"I think I'm just going to go get a drink," Laurie said. Enoch scowled.


"Hey, I haven't dismissed you yet! I thought this was supposed to be a party?" Enoch kicked a pillow towards Laurie's feet. Laurie rolled his eyes and walked away. Over the years, Laurie had often wondered whether he and Enoch would have still been friends if their age and caste had allowed them more options. Laurie was just coming to the conclusion that if he had to ask himself that question, the answer must have been no.


At the bar, Laurie canvassed the room for possible escape routes. If he crawled along the wall that separated the bar from the hookahs, he could almost reach the back door without being seen. Once outside, he could make a break for it. Home was maybe five or six miles away.


"Nice night." Laurie was pulled out of his musings by the soft voice of the bartender. His first instinct had been to look over his shoulder for the person she was addressing but she was staring him dead in the eyes. Laurie surveyed her with mild curiosity. Her expression was solemn. He didn't think that she was trying to be impudent.

"I guess so," He said dismissively.

"So what brings you out here tonight?" She busied herself with cleaning a glass but never turned away from Laurie. Was she honestly attempting to engage him in conversation? His cheeks flushed from a feeling that was between shame and outrage. Something in his personal code of ethics told him that it would not be right to put her in her place. His breeding, on the other hand, wanted her fired. Laurie squirmed uneasily, reminding himself that the bartender could not possibly have known who he was.

"My friends," he replied. "We're celebrating, I guess. One of them is getting married- To the other one's sister, actually." Why did he tell her that? He should have just gone on staring at her like she was stupid. The bartender placed the clean glass on the countertop.

"Well, congratulations to your friends." She smiled at him hesitantly.

"Thanks." Laurie wasn't sure why he was thanking her.


"Can I get you anything," she asked, landing comfortably on a subject that they could discuss. At fifteen, Laurie was old enough to drink but he never did. What did his dad usually order?

"I'll have a vodka martini," he said. The bartender nodded and set about her work.


Laurie noticed people slowly filing into the club but no unaccompanied women that he could tell. It was not too late. He could still get away out the backdoor and home before his father noticed that he was gone. The club's speakers came on with a click, playing some jazz band that Laurie was not familiar with. Even as the din grew louder, he could hear Enoch's voice clearly from across the room.


"Dude, dude, dude, remember that time you, me and Laurie were eating dinner over at your place and Laurie pulled out that bottle of window cleaner that he'd filled with blue fruit punch and just started drinking?" This reminiscence of Enoch's brought forth exuberant laughter and fits of coughing from both young men. Laurie thought that Enoch's laugh sounded like the braying of a tortured mule.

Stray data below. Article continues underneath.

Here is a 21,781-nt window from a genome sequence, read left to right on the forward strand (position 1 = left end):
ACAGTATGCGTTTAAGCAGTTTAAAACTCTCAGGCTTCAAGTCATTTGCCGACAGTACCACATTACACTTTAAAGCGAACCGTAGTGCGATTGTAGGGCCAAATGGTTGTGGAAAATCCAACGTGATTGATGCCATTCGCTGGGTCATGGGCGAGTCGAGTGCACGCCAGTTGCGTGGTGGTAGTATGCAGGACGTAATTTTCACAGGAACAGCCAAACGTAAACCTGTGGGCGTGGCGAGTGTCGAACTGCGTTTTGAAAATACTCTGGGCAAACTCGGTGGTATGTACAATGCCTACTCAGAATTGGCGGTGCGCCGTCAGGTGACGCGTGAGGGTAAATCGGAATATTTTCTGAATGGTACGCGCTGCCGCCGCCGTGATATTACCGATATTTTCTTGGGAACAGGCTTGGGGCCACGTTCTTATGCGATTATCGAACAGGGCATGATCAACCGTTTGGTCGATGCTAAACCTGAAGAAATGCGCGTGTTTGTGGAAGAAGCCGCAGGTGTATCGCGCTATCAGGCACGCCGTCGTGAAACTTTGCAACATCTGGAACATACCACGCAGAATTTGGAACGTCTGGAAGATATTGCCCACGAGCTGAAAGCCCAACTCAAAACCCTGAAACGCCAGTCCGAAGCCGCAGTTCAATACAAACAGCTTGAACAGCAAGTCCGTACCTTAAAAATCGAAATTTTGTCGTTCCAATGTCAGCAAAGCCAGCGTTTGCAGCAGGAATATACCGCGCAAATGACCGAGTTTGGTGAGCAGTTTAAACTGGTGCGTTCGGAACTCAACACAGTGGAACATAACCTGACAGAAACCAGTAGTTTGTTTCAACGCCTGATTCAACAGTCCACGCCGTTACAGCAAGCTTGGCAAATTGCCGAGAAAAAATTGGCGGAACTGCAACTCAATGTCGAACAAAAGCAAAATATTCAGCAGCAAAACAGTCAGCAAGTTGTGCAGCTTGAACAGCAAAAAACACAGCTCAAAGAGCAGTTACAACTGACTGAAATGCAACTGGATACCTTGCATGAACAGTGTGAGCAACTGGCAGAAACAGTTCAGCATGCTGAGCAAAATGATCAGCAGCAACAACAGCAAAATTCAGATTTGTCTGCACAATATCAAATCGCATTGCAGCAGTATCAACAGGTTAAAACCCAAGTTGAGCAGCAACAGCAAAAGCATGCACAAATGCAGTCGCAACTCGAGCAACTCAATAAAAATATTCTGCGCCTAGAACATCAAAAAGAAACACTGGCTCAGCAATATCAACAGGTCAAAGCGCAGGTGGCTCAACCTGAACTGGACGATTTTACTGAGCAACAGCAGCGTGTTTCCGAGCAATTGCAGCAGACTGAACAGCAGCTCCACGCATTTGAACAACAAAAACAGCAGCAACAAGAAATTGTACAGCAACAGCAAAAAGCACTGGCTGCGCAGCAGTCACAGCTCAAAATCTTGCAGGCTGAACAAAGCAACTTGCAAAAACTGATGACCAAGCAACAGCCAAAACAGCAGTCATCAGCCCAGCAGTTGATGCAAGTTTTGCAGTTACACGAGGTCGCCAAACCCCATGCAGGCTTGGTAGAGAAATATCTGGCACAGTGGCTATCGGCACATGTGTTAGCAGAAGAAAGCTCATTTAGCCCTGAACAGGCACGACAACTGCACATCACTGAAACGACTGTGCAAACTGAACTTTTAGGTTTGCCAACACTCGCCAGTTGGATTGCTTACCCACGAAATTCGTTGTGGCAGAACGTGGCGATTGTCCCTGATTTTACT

"Oh my God, Dina nearly flipped her shit. 'What are you doing, that's poisonous!'" Ian's impersonation of his mother-in-law was spot on. Laurie smirked to himself. "Don laughed so hard I thought he was going to tip over in his chair." And there it was. They both fell eerily silent.


A chill ran down Laurie's spine. Don was dead. The bartender came by and took away Laurie's empty glass without him noticing. Laurie thought he would go join his friends. Maybe he would even smoke a little. Anything to change the subject. Laurie swiveled his stool around in preparation to stand when he caught sight of something that he did not expect.


It was Enoch's elder brother Horace. Laurie's first urge was to duck and run but he couldn't seem to look away. Horace was there with someone and it certainly wasn't his wife.


Despite his mental refrain that this was not necessarily what it looked like, Laurie teemed with anger. He silently goaded Horace to touch the woman, to kiss her, to look at her fondly. So help him, if Horace gave even the slightest indication of cheating on Laurie's sister... And with what sort of woman? Laurie wished the woman would just turn around. He had to know whom Horace would bring into a downtown hookah bar at 10:45 on a Friday.


When the woman did turn, Laurie saw that she was no one he had ever met. He would have remembered a face like that. She was beautiful. Laurie studied her for a time, knowing that he may have to give a description of her later. But that few seconds' hesitation cost him.


He was caught.


He had to think fast. Horace had probably hadn't seen Ian's car in the parking lot or he wouldn't have come in. Horace would know that Laurie couldn't have gotten to the bar on his own but probably wouldn't suspect Ian since Ian should be home with his grieving wife. Horace would suspect Enoch but that was okay so long as he didn't actually see Enoch. There was only one thing for it. He would have to lead the other two out of the back door that he had been planning to bolt through earlier. He could discuss this with Horace later. Or not.